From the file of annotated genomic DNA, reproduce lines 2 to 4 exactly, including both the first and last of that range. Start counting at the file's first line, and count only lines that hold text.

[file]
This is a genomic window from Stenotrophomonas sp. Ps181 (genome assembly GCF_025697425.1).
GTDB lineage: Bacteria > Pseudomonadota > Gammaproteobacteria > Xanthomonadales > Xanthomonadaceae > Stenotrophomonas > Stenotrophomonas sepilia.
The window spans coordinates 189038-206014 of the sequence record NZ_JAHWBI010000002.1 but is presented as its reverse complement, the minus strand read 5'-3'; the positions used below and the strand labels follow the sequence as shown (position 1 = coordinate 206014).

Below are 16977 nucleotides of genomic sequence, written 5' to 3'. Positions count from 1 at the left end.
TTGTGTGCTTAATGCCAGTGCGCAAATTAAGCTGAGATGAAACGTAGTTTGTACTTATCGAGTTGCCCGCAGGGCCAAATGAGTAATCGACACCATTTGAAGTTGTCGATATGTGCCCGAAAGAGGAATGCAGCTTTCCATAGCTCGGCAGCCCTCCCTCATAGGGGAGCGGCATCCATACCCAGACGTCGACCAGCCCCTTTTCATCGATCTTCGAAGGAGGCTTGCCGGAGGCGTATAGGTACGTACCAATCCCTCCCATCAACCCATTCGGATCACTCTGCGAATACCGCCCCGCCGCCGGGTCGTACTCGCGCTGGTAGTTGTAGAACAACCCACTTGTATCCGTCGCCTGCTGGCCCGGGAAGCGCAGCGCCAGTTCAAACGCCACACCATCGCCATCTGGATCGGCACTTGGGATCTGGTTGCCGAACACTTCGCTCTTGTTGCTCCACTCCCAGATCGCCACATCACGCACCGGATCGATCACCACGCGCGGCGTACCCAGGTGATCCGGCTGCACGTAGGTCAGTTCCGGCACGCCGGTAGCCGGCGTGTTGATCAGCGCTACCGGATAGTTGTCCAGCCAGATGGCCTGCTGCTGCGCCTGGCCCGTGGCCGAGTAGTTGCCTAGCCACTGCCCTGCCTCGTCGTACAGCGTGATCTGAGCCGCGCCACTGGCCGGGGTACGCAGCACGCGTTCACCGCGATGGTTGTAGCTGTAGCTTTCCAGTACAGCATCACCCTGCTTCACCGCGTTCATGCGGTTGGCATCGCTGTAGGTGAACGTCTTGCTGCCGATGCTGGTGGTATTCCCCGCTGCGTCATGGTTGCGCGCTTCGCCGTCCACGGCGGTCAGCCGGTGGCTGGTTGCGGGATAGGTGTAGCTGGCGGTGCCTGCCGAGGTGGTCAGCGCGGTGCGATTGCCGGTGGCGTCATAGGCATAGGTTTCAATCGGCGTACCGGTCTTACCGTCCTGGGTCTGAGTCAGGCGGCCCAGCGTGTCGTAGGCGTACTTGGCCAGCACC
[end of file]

GTDB lineage: Bacteria > Pseudomonadota > Gammaproteobacteria > Xanthomonadales > Xanthomonadaceae > Stenotrophomonas > Stenotrophomonas sepilia.
The window spans coordinates 189038-206014 of the sequence record NZ_JAHWBI010000002.1 but is presented as its reverse complement, the minus strand read 5'-3'; the positions used below and the strand labels follow the sequence as shown (position 1 = coordinate 206014).

Below are 16977 nucleotides of genomic sequence, written 5' to 3'. Positions count from 1 at the left end.